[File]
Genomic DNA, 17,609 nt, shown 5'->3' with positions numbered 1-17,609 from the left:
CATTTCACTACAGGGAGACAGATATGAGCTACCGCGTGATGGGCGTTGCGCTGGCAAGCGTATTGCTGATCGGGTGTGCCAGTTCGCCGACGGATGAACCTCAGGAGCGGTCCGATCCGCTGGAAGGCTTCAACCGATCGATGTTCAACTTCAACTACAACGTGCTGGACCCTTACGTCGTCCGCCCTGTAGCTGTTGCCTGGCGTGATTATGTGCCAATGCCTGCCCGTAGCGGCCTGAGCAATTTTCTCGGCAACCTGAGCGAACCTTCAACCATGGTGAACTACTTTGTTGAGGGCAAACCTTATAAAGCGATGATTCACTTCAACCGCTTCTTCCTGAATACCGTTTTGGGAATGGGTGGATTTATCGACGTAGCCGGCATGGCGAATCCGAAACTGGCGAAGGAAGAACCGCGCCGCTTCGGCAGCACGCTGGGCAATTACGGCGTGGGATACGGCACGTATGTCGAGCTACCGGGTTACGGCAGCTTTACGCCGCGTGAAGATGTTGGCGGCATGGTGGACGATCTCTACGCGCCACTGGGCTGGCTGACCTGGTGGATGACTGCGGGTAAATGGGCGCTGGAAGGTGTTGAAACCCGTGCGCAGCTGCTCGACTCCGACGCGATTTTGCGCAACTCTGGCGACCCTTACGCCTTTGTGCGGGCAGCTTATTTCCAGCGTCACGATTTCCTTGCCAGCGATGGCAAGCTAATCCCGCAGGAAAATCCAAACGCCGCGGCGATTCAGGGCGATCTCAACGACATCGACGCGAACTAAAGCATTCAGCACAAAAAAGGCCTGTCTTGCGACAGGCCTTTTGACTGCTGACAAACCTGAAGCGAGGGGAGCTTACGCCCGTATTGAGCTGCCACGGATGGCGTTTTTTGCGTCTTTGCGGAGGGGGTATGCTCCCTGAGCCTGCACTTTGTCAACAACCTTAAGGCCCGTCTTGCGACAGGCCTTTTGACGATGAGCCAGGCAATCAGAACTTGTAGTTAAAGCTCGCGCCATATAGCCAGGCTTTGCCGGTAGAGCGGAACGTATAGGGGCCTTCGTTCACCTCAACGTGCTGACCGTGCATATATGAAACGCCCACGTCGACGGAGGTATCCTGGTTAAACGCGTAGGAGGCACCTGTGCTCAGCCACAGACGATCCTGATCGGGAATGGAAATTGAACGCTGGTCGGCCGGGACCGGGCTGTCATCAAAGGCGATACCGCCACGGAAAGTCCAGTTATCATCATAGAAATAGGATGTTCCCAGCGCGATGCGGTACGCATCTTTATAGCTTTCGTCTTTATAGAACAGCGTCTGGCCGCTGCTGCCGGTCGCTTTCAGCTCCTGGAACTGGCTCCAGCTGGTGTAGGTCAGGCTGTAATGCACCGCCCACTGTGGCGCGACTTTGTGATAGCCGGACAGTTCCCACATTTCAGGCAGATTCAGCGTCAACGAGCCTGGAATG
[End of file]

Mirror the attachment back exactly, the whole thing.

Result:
Genomic DNA, 17,609 nt, shown 5'->3' with positions numbered 1-17,609 from the left:
CATTTCACTACAGGGAGACAGATATGAGCTACCGCGTGATGGGCGTTGCGCTGGCAAGCGTATTGCTGATCGGGTGTGCCAGTTCGCCGACGGATGAACCTCAGGAGCGGTCCGATCCGCTGGAAGGCTTCAACCGATCGATGTTCAACTTCAACTACAACGTGCTGGACCCTTACGTCGTCCGCCCTGTAGCTGTTGCCTGGCGTGATTATGTGCCAATGCCTGCCCGTAGCGGCCTGAGCAATTTTCTCGGCAACCTGAGCGAACCTTCAACCATGGTGAACTACTTTGTTGAGGGCAAACCTTATAAAGCGATGATTCACTTCAACCGCTTCTTCCTGAATACCGTTTTGGGAATGGGTGGATTTATCGACGTAGCCGGCATGGCGAATCCGAAACTGGCGAAGGAAGAACCGCGCCGCTTCGGCAGCACGCTGGGCAATTACGGCGTGGGATACGGCACGTATGTCGAGCTACCGGGTTACGGCAGCTTTACGCCGCGTGAAGATGTTGGCGGCATGGTGGACGATCTCTACGCGCCACTGGGCTGGCTGACCTGGTGGATGACTGCGGGTAAATGGGCGCTGGAAGGTGTTGAAACCCGTGCGCAGCTGCTCGACTCCGACGCGATTTTGCGCAACTCTGGCGACCCTTACGCCTTTGTGCGGGCAGCTTATTTCCAGCGTCACGATTTCCTTGCCAGCGATGGCAAGCTAATCCCGCAGGAAAATCCAAACGCCGCGGCGATTCAGGGCGATCTCAACGACATCGACGCGAACTAAAGCATTCAGCACAAAAAAGGCCTGTCTTGCGACAGGCCTTTTGACTGCTGACAAACCTGAAGCGAGGGGAGCTTACGCCCGTATTGAGCTGCCACGGATGGCGTTTTTTGCGTCTTTGCGGAGGGGGTATGCTCCCTGAGCCTGCACTTTGTCAACAACCTTAAGGCCCGTCTTGCGACAGGCCTTTTGACGATGAGCCAGGCAATCAGAACTTGTAGTTAAAGCTCGCGCCATATAGCCAGGCTTTGCCGGTAGAGCGGAACGTATAGGGGCCTTCGTTCACCTCAACGTGCTGACCGTGCATATATGAAACGCCCACGTCGACGGAGGTATCCTGGTTAAACGCGTAGGAGGCACCTGTGCTCAGCCACAGACGATCCTGATCGGGAATGGAAATTGAACGCTGGTCGGCCGGGACCGGGCTGTCATCAAAGGCGATACCGCCACGGAAAGTCCAGTTATCATCATAGAAATAGGATGTTCCCAGCGCGATGCGGTACGCATCTTTATAGCTTTCGTCTTTATAGAACAGCGTCTGGCCGCTGCTGCCGGTCGCTTTCAGCTCCTGGAACTGGCTCCAGCTGGTGTAGGTCAGGCTGTAATGCACCGCCCACTGTGGCGCGACTTTGTGATAGCCGGACAGTTCCCACATTTCAGGCAGATTCAGCGTCAACGAGCCTGGAATG